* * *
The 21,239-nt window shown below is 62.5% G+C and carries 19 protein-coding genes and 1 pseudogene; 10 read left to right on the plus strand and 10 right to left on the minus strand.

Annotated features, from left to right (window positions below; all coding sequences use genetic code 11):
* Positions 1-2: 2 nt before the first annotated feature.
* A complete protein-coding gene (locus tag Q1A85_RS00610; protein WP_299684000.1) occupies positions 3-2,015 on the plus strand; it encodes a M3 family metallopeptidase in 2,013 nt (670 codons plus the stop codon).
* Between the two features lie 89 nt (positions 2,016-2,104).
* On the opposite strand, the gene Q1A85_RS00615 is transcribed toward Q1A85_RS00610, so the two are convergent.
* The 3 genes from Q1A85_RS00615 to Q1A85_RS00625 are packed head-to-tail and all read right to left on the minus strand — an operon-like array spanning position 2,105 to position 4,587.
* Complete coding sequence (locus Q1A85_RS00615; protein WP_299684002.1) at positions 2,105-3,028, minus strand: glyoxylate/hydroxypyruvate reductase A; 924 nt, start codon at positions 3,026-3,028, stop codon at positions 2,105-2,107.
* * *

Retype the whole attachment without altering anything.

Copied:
The 21,239-nt window shown below is 62.5% G+C and carries 19 protein-coding genes and 1 pseudogene; 10 read left to right on the plus strand and 10 right to left on the minus strand.

Annotated features, from left to right (window positions below; all coding sequences use genetic code 11):
* Positions 1-2: 2 nt before the first annotated feature.
* A complete protein-coding gene (locus tag Q1A85_RS00610; protein WP_299684000.1) occupies positions 3-2,015 on the plus strand; it encodes a M3 family metallopeptidase in 2,013 nt (670 codons plus the stop codon).
* Between the two features lie 89 nt (positions 2,016-2,104).
* On the opposite strand, the gene Q1A85_RS00615 is transcribed toward Q1A85_RS00610, so the two are convergent.
* The 3 genes from Q1A85_RS00615 to Q1A85_RS00625 are packed head-to-tail and all read right to left on the minus strand — an operon-like array spanning position 2,105 to position 4,587.
* Complete coding sequence (locus Q1A85_RS00615; protein WP_299684002.1) at positions 2,105-3,028, minus strand: glyoxylate/hydroxypyruvate reductase A; 924 nt, start codon at positions 3,026-3,028, stop codon at positions 2,105-2,107.